Turning risk into results
What are the top risks and opportunities for power and utility companies today? How can they best mitigate and capitalize on these to drive growth and ensure long-term sustainability? Keith Harrison reports.
Our Business Pulse for power & utilities (P&U) is a snapshot of the industry today and a forecast ahead to 2015.
Drawn from interviews with the world’s leading utilities, it offers insight into the biggest challenges facing a sector undergoing massive transformation.
A shift in thinking is evident in this year’s report. Utilities recognize that their traditional business model is under threat and that new approaches are needed to achieve future success.
Regulatory pressures top risks
The fast-paced change of regulatory and compliance criteria ensure this is the top risk for utilities now and in future.
In established markets, these regulations are driven by market reforms and a move toward competition in all aspects of utility operations. In emerging markets, regulation is increasing as the sector grows to keep up with energy demands.
The challenge for utilities is to better manage their regulatory obligations by keeping abreast of frequent changes and effectively communicating with stakeholders about how these will affect prices.
Ongoing economic volatility may be accepted as “the new normal,” but it remains a challenge for utilities. Utility investment planning faces risks from:
- Commodity and emissions market uncertainties
- Fluctuations in energy and climate policy
In developed markets, aging infrastructure and the low-carbon agenda will require vast amounts of capital expenditure. In developing markets, the growing demand for energy is the principal driver behind the need to invest heavily in capital assets.
Companies will need to consider how they will access new sources of capital to finance future investment needs.
Emerging markets lead opportunities
Utilities continue to see emerging economies as their top opportunity. The International Energy Agency forecasts non-OECD economies, particularly China and India, to grow the most rapidly in coming years.
As utilities move to capitalize on the potential of emerging markets, they face the challenge of mitigating the inherent risks of overseas expansion. Foreign markets can be complex to navigate, and a local presence is key to understanding the regulatory, political and cultural frameworks.
Using an acquisition or alliance to develop new capabilities, move into emerging markets and spread the cost and risk of large-scale capital projects is a growing opportunity for utilities. But decisions regarding these transactions are complex, and utilities will need to engage with the right expertise as they plan and implement any merger or acquisition.
Many of the risks facing power and utility companies are largely beyond their control and can only be mitigated by contingency planning and damage minimization. Other challenges, such as the relationships with customers, offer opportunities to make real change and reap a competitive advantage.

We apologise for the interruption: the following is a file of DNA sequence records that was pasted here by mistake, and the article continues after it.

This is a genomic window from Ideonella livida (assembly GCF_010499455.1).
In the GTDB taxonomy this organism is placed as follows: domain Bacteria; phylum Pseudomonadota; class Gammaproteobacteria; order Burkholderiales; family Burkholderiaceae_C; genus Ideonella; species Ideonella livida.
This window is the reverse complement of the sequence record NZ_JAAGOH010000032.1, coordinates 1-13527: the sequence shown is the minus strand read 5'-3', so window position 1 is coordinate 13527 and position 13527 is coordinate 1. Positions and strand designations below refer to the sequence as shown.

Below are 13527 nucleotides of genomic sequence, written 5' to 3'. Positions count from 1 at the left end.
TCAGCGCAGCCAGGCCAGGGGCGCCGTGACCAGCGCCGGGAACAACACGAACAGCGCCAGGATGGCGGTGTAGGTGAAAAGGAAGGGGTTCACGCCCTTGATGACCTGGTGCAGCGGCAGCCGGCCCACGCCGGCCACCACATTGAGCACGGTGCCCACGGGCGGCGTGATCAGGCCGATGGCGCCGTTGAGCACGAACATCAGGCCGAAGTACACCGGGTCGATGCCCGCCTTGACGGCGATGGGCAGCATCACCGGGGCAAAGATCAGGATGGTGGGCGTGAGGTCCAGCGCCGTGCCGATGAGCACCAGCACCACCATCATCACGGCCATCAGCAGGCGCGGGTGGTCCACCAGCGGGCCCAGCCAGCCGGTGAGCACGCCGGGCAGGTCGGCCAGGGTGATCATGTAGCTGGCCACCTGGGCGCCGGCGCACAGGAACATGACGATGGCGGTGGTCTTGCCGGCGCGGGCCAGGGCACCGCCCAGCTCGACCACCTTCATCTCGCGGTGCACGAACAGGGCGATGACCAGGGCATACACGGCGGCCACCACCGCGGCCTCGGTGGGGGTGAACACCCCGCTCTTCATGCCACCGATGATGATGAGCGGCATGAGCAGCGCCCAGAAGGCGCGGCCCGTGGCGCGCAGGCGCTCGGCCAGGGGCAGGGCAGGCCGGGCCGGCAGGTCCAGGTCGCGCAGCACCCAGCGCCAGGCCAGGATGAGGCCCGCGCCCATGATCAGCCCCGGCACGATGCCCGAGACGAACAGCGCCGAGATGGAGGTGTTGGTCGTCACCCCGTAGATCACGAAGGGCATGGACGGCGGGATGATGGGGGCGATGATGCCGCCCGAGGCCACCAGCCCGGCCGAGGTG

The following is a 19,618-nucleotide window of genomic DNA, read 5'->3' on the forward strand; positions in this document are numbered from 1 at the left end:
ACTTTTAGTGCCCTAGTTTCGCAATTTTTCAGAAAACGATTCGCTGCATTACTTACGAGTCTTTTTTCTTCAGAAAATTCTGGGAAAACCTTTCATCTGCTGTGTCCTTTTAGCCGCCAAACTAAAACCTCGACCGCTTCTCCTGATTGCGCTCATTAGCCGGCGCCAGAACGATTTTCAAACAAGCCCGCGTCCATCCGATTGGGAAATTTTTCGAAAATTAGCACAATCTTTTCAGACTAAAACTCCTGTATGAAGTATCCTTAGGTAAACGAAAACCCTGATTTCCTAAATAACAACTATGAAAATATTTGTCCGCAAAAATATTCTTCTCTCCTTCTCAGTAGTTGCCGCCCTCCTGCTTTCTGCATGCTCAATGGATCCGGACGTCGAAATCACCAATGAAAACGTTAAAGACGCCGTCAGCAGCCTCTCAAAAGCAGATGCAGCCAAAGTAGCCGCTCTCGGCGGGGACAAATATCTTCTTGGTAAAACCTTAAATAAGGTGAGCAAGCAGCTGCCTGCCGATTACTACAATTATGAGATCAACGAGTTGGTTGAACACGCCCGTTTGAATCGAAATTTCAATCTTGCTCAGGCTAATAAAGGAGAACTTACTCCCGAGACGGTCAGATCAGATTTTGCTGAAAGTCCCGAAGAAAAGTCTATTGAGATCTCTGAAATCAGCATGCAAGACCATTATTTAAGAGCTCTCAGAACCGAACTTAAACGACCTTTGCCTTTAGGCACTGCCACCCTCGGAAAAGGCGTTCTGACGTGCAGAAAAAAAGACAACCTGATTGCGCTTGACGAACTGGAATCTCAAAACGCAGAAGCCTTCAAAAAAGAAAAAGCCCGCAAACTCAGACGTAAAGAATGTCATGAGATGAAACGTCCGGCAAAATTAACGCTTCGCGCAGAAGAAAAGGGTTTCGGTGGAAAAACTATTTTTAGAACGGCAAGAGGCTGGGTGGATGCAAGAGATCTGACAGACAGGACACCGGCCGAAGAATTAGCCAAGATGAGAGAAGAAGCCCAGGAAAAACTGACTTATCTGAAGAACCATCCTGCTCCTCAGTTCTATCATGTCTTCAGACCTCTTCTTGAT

We expect the smart revolution to play a major role in realizing this opportunity. Access to near-real-time data from smart meters opens the door for utilities to build better relationships with customers and to move toward selling new services and solutions.
Utilities may see regulatory pressures as their biggest risk, but many also recognize that improving relationships with regulators may offer one of their greatest opportunities. Building stronger relationships with regulators can minimize the risk of non-compliance and enhance a power and utility company’s ability to influence the rules.
Apart from the top 10 risks identified by utilities, two other emerging challenges are likely to have a significant impact on utilities:
- Disruption of the traditional utilities value chain: although the dominance of the vertical utility chain is being eroded by evolving regulatory regimes and new entrants, the time frame for change is unclear.
Large utilities still control the majority of customers, but regulators may force change to encourage competition. As consumers gain more control through technical innovations, they may also vote with their wallets.
- Ineffective energy storage solutions: the high cost of existing storage solutions make their large-scale rollout unlikely while some question whether a major expansion of energy storage is even required. Demand response programs or reserve capacity could resolve many of the relevant issues.
As the structure, operation and regulation of electricity markets will ultimately shape incentives to build storage, this creates a significant political or regulatory risk for potential developers or funders of these projects.
Be ready to respond
Both the top risks and opportunities reflect the evolving nature of energy production, delivery and supply as well as the arrival of new and innovative market participants. They drive home the need to assess your company’s business model and strategy to ensure its readiness for the sector’s transformation.
In an increasingly competitive, globalized world, utilities that are aware of the risks and opportunities they face and have strategies in place to respond stand the best chance of success.
Read the full Business Pulse for power & utilities.